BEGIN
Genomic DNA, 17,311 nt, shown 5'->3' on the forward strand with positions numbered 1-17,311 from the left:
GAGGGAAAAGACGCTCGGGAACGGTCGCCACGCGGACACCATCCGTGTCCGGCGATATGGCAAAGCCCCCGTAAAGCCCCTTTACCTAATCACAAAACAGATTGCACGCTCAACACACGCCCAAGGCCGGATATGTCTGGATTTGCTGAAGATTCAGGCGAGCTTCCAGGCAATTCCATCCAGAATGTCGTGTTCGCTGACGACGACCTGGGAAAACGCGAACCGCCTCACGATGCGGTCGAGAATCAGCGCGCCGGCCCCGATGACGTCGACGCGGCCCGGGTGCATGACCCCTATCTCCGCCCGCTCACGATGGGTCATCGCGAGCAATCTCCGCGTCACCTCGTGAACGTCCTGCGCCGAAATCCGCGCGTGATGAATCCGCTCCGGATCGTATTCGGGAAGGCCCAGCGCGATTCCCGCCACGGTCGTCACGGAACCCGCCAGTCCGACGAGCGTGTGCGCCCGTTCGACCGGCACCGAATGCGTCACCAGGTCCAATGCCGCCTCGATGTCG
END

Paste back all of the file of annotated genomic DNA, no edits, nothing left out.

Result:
Genomic DNA, 17,311 nt, shown 5'->3' on the forward strand with positions numbered 1-17,311 from the left:
GAGGGAAAAGACGCTCGGGAACGGTCGCCACGCGGACACCATCCGTGTCCGGCGATATGGCAAAGCCCCCGTAAAGCCCCTTTACCTAATCACAAAACAGATTGCACGCTCAACACACGCCCAAGGCCGGATATGTCTGGATTTGCTGAAGATTCAGGCGAGCTTCCAGGCAATTCCATCCAGAATGTCGTGTTCGCTGACGACGACCTGGGAAAACGCGAACCGCCTCACGATGCGGTCGAGAATCAGCGCGCCGGCCCCGATGACGTCGACGCGGCCCGGGTGCATGACCCCTATCTCCGCCCGCTCACGATGGGTCATCGCGAGCAATCTCCGCGTCACCTCGTGAACGTCCTGCGCCGAAATCCGCGCGTGATGAATCCGCTCCGGATCGTATTCGGGAAGGCCCAGCGCGATTCCCGCCACGGTCGTCACGGAACCCGCCAGTCCGACGAGCGTGTGCGCCCGTTCGACCGGCACCGAATGCGTCACCAGGTCCAATGCCGCCTCGATGTCG